China-USSR economic ties strengthening

China's rapid modernization and the Soviet Union's ailing economy appear to be driving the two communist giants to expand their economic and technological ties. The success of their efforts, after more than 25 years of chilly diplomatic relations, say Western analysts here, will largely depend on whether economic realities can help them minimize their ideological differences.

``At least both sides recognize that it is no longer a `we win [or] they win situation,' '' says one Western diplomat.

Dividing the two nations is a decades-old struggle over ideological purity, with Moscow claiming that Peking has ``deviated'' from communist orthodoxy. For that reason, among others, Nikita Khrushchev cancelled Soviet aid to China in 1960 and withdrew all of the more than 10,000 Soviet advisers and technicians who were stationed in the People's Republic.

More recently, China has identified three obstacles to harmonious Sino-Soviet ties: the Soviet occupation of Afghanistan, Soviet support for the Vietnamese-backed Heng Samrin regime in Cambodia, and the massing of some 50 Soviet divisions along the Sino-Soviet border.

But now, China's enormous demand for raw materials and technical assistance and the Soviets' recognition that they need to reform their dilapidated planned economy appear to be steering the two countries toward some sort of reconciliation, at least on the economic front.

Last week, Chinese Vice-Premier Li Peng and visiting Soviet Deputy Prime Minister Ivan Arkhipov signed a protocol of economic and technological cooperation.

This latest Sino-Soviet meeting resulted from Mr. Arkhipov's December 1984 visit to Peking. At that time, Arkhipov was the highest-ranking Soviet official to visit China in 15 years. Both sides signed an accord calling for regularly scheduled economic meetings.

Since 1982, trade agreements between the border provinces of China and the Soviet Union have increased in both number and significance. Their value has soared from $400 million in 1982 to almost $2 billion last year. Both countries would like to boost that figure to $6 billion by 1990.

The Chinese export mineral products, meat, soybeans, textiles, tea, and light industrial products to the Soviets and import Soviet iron, timber, cement, soda ash, fertilizer, glass, trucks, and automobiles.

This May, river transport between the two countries will resume after a 20-year suspension, according to officials in Peking's Ministry of Communications. China says it will open the Tongjiang port at the confluence of the Songhua and Heilongjiang rivers. The Soviet Union is expected to reopen the Leninskoye port, upstream from Tongjiang. Cargo handled by both ports in the form of corn, soybeans, and timber is expected to rise from 100,000 tons this year to 800,000 tons by 1990.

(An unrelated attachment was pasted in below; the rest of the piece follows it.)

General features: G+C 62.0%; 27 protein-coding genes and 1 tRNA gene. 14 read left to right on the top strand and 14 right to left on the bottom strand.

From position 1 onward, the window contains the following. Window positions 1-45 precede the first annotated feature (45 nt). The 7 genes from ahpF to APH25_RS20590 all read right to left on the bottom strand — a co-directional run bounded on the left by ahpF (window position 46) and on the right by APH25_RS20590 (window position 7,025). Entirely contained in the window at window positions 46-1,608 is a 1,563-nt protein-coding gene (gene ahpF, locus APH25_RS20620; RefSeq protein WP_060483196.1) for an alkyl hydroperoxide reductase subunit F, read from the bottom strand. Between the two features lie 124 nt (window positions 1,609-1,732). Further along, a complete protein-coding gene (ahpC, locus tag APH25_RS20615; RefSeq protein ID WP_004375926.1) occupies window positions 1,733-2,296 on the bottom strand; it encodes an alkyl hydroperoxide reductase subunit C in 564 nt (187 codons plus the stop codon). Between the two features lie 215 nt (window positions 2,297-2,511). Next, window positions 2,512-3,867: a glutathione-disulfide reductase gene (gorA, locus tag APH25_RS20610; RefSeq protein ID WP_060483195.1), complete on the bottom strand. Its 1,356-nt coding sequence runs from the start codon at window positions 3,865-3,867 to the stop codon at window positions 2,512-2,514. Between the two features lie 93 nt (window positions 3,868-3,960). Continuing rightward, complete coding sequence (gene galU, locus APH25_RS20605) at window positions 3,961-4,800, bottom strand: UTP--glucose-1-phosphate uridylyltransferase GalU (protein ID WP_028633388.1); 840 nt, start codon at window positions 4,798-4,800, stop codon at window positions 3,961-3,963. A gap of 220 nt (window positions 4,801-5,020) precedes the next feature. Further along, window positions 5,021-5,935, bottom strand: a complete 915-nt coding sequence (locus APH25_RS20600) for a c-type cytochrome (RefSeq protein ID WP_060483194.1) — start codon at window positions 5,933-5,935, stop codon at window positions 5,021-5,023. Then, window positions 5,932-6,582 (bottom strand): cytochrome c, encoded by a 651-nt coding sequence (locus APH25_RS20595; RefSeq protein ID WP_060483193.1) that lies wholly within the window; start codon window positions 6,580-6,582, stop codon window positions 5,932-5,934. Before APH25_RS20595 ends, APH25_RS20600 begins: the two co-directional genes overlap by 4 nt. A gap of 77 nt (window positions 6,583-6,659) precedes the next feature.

Sino-Soviet technological exchanges are keeping pace with the burgeoning trade. The Soviets recently invited a Chinese delegation to tour nuclear-power facilities in the Soviet Union. And 15 Soviet technicians returned to China this year to begin refurbishing 24 of the 130 Soviet-built factories that were abandoned after the Sino-Soviet break of 1960. Another 50 Soviet technicians are expected to settle in northern China next year.

Beyond the economic benefits to be gained by China and the Soviet Union, Western observers in Peking see a Sino-Soviet rapprochement as a healthy, even desirable political trend. They say that a thaw might pressure the Soviets to force the Vietnamese out of Cambodia and make an isolated North Korea draw closer to South Korea.

Indeed, during the week-long meetings between Li and Arkhipov, Prince Norodom Sihanouk, a leader of the Cambodian resistance and president of the Coalition Government of Democratic Kampuchea, issued an eight-point peace plan from his Peking residence that called for negotiations with the Vietnamese-backed regime in Phnom Penh and its inclusion in a new coalition government.

While such members of the Association of Southeast Asian Nations as Thailand and Indonesia applauded the proposal and the Chinese called it ```magnanimous and flexible,'' the Vietnamese quickly rejected it. Peking promptly branded the Vietnamese response ``hypocritical.''

Even if relations between the two countries improved dramatically, ``China would probably continue to turn to the West for high technology,'' says one Western diplomat.

Moreover, some liberal Soviet economists have begun to wonder, in several magazine articles, if China might achieve economic success before the Soviet Union does. ``The big Soviet concern is for its external position,'' says a Western resident of Peking who has lived in Moscow. ``A successful, alternative communist model, particularly a big continental economy like China's, could put enormous pressure on the Soviets.''

Some suspicion would probably remain even in an improved Sino-Soviet relationship. The Soviet Embassy in Peking, for example, would like to build an 18-story annex on the grounds of its compound. But a Chinese housing official insists that zoning laws will prevent the structure from rising more than six storys. ``After all,'' says this Chinese, ```we can't have them spying on the entire city.''

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